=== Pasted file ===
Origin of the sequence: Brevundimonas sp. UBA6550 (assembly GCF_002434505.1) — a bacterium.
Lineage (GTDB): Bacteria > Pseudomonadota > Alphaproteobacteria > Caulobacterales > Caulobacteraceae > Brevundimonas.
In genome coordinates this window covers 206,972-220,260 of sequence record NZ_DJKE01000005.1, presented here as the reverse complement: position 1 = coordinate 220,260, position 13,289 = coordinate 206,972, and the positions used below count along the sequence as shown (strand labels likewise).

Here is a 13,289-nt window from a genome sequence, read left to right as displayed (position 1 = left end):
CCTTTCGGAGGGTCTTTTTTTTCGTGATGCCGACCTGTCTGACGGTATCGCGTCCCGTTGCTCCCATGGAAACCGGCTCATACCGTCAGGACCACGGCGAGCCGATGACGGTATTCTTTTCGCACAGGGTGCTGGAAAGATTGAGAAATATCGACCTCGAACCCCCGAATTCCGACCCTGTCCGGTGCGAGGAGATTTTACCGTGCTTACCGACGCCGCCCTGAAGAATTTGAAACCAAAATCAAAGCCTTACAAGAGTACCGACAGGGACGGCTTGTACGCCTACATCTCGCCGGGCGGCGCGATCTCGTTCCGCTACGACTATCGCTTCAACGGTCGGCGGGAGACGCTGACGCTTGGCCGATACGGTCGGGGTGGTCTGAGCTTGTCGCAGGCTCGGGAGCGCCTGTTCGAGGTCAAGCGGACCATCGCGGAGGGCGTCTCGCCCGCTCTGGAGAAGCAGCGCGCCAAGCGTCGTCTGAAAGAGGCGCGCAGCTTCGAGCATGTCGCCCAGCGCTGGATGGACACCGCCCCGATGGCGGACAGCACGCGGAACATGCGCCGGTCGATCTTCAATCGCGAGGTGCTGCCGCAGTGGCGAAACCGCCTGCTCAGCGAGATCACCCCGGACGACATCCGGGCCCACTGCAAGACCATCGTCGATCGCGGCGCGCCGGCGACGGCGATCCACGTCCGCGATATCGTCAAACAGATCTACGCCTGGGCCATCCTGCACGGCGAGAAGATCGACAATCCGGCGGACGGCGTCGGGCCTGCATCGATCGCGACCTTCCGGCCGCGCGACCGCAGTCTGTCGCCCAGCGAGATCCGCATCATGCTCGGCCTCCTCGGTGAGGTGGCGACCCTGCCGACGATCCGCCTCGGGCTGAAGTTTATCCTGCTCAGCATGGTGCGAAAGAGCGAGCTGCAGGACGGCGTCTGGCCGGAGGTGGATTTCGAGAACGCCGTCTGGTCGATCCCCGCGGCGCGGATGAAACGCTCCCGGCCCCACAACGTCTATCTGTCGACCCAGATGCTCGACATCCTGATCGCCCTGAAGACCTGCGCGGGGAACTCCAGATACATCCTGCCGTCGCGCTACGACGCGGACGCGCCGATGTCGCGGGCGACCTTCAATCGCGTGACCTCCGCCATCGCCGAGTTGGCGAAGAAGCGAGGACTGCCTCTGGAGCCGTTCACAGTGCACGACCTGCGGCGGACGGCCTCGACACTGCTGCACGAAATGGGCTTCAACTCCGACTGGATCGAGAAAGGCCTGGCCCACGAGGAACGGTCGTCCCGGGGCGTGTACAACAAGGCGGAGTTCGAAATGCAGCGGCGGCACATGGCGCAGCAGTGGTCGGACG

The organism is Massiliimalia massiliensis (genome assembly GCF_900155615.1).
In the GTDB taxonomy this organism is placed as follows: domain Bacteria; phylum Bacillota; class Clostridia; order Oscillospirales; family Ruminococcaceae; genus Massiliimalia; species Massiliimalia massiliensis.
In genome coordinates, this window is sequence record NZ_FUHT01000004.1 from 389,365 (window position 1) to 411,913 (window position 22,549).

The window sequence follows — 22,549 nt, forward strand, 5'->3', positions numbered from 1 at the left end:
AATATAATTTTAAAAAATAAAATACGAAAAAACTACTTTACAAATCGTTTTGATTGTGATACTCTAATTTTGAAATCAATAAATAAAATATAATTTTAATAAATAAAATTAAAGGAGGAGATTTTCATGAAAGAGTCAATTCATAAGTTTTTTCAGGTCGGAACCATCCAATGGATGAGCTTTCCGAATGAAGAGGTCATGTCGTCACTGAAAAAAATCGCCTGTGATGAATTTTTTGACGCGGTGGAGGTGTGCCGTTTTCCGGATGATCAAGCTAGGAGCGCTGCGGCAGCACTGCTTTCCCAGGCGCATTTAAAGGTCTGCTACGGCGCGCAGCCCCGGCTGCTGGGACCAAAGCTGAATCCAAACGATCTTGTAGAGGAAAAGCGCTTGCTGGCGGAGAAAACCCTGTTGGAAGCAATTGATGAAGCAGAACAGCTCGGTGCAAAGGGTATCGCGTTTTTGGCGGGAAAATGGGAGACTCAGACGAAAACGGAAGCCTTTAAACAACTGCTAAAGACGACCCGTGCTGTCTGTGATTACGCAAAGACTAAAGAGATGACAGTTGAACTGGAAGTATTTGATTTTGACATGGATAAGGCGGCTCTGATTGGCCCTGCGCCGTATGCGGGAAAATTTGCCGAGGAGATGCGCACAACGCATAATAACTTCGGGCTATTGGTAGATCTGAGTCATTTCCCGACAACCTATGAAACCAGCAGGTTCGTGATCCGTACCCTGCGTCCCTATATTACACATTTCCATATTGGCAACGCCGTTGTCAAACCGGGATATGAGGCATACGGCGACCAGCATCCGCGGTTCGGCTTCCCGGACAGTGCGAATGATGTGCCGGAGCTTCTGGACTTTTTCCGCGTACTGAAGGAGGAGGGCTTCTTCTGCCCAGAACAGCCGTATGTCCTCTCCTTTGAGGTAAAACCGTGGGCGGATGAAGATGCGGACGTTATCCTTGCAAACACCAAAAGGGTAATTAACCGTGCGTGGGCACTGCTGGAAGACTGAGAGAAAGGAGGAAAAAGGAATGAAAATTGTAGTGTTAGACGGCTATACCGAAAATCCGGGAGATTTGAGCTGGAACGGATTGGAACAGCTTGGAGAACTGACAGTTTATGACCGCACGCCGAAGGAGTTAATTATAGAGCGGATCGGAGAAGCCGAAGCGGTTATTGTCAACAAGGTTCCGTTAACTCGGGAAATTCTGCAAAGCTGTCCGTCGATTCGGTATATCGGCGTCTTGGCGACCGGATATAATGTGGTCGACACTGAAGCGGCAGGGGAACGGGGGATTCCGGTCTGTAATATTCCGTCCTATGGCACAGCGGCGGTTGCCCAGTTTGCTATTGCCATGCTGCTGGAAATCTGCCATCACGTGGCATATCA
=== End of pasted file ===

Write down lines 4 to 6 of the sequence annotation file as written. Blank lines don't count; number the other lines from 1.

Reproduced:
Here is a 13,289-nt window from a genome sequence, read left to right as displayed (position 1 = left end):
CCTTTCGGAGGGTCTTTTTTTTCGTGATGCCGACCTGTCTGACGGTATCGCGTCCCGTTGCTCCCATGGAAACCGGCTCATACCGTCAGGACCACGGCGAGCCGATGACGGTATTCTTTTCGCACAGGGTGCTGGAAAGATTGAGAAATATCGACCTCGAACCCCCGAATTCCGACCCTGTCCGGTGCGAGGAGATTTTACCGTGCTTACCGACGCCGCCCTGAAGAATTTGAAACCAAAATCAAAGCCTTACAAGAGTACCGACAGGGACGGCTTGTACGCCTACATCTCGCCGGGCGGCGCGATCTCGTTCCGCTACGACTATCGCTTCAACGGTCGGCGGGAGACGCTGACGCTTGGCCGATACGGTCGGGGTGGTCTGAGCTTGTCGCAGGCTCGGGAGCGCCTGTTCGAGGTCAAGCGGACCATCGCGGAGGGCGTCTCGCCCGCTCTGGAGAAGCAGCGCGCCAAGCGTCGTCTGAAAGAGGCGCGCAGCTTCGAGCATGTCGCCCAGCGCTGGATGGACACCGCCCCGATGGCGGACAGCACGCGGAACATGCGCCGGTCGATCTTCAATCGCGAGGTGCTGCCGCAGTGGCGAAACCGCCTGCTCAGCGAGATCACCCCGGACGACATCCGGGCCCACTGCAAGACCATCGTCGATCGCGGCGCGCCGGCGACGGCGATCCACGTCCGCGATATCGTCAAACAGATCTACGCCTGGGCCATCCTGCACGGCGAGAAGATCGACAATCCGGCGGACGGCGTCGGGCCTGCATCGATCGCGACCTTCCGGCCGCGCGACCGCAGTCTGTCGCCCAGCGAGATCCGCATCATGCTCGGCCTCCTCGGTGAGGTGGCGACCCTGCCGACGATCCGCCTCGGGCTGAAGTTTATCCTGCTCAGCATGGTGCGAAAGAGCGAGCTGCAGGACGGCGTCTGGCCGGAGGTGGATTTCGAGAACGCCGTCTGGTCGATCCCCGCGGCGCGGATGAAACGCTCCCGGCCCCACAACGTCTATCTGTCGACCCAGATGCTCGACATCCTGATCGCCCTGAAGACCTGCGCGGGGAACTCCAGATACATCCTGCCGTCGCGCTACGACGCGGACGCGCCGATGTCGCGGGCGACCTTCAATCGCGTGACCTCCGCCATCGCCGAGTTGGCGAAGAAGCGAGGACTGCCTCTGGAGCCGTTCACAGTGCACGACCTGCGGCGGACGGCCTCGACACTGCTGCACGAAATGGGCTTCAACTCCGACTGGATCGAGAAAGGCCTGGCCCACGAGGAACGGTCGTCCCGGGGCGTGTACAACAAGGCGGAGTTCGAAATGCAGCGGCGGCACATGGCGCAGCAGTGGTCGGACG

The organism is Massiliimalia massiliensis (genome assembly GCF_900155615.1).